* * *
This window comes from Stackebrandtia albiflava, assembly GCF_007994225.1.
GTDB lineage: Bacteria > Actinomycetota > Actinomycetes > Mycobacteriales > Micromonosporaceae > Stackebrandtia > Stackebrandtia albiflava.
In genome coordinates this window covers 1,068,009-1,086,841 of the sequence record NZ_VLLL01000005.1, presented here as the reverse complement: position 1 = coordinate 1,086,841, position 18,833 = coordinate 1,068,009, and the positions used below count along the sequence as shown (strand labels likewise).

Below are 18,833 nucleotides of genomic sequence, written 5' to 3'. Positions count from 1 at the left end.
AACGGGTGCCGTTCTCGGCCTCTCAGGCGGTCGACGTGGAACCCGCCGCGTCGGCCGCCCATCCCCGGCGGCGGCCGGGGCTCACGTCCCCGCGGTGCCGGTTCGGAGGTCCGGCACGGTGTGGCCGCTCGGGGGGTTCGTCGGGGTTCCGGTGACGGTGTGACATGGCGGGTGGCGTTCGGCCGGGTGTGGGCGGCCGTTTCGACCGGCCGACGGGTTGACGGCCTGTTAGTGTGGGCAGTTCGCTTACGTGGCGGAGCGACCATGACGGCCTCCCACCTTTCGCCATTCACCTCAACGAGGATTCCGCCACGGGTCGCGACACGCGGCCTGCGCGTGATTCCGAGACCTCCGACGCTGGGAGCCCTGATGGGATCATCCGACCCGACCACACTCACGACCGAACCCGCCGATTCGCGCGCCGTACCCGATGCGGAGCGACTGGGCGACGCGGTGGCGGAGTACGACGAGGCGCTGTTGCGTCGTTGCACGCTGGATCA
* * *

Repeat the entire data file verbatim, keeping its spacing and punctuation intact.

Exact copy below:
This window comes from Stackebrandtia albiflava, assembly GCF_007994225.1.
GTDB lineage: Bacteria > Actinomycetota > Actinomycetes > Mycobacteriales > Micromonosporaceae > Stackebrandtia > Stackebrandtia albiflava.
In genome coordinates this window covers 1,068,009-1,086,841 of the sequence record NZ_VLLL01000005.1, presented here as the reverse complement: position 1 = coordinate 1,086,841, position 18,833 = coordinate 1,068,009, and the positions used below count along the sequence as shown (strand labels likewise).

Below are 18,833 nucleotides of genomic sequence, written 5' to 3'. Positions count from 1 at the left end.
AACGGGTGCCGTTCTCGGCCTCTCAGGCGGTCGACGTGGAACCCGCCGCGTCGGCCGCCCATCCCCGGCGGCGGCCGGGGCTCACGTCCCCGCGGTGCCGGTTCGGAGGTCCGGCACGGTGTGGCCGCTCGGGGGGTTCGTCGGGGTTCCGGTGACGGTGTGACATGGCGGGTGGCGTTCGGCCGGGTGTGGGCGGCCGTTTCGACCGGCCGACGGGTTGACGGCCTGTTAGTGTGGGCAGTTCGCTTACGTGGCGGAGCGACCATGACGGCCTCCCACCTTTCGCCATTCACCTCAACGAGGATTCCGCCACGGGTCGCGACACGCGGCCTGCGCGTGATTCCGAGACCTCCGACGCTGGGAGCCCTGATGGGATCATCCGACCCGACCACACTCACGACCGAACCCGCCGATTCGCGCGCCGTACCCGATGCGGAGCGACTGGGCGACGCGGTGGCGGAGTACGACGAGGCGCTGTTGCGTCGTTGCACGCTGGATCA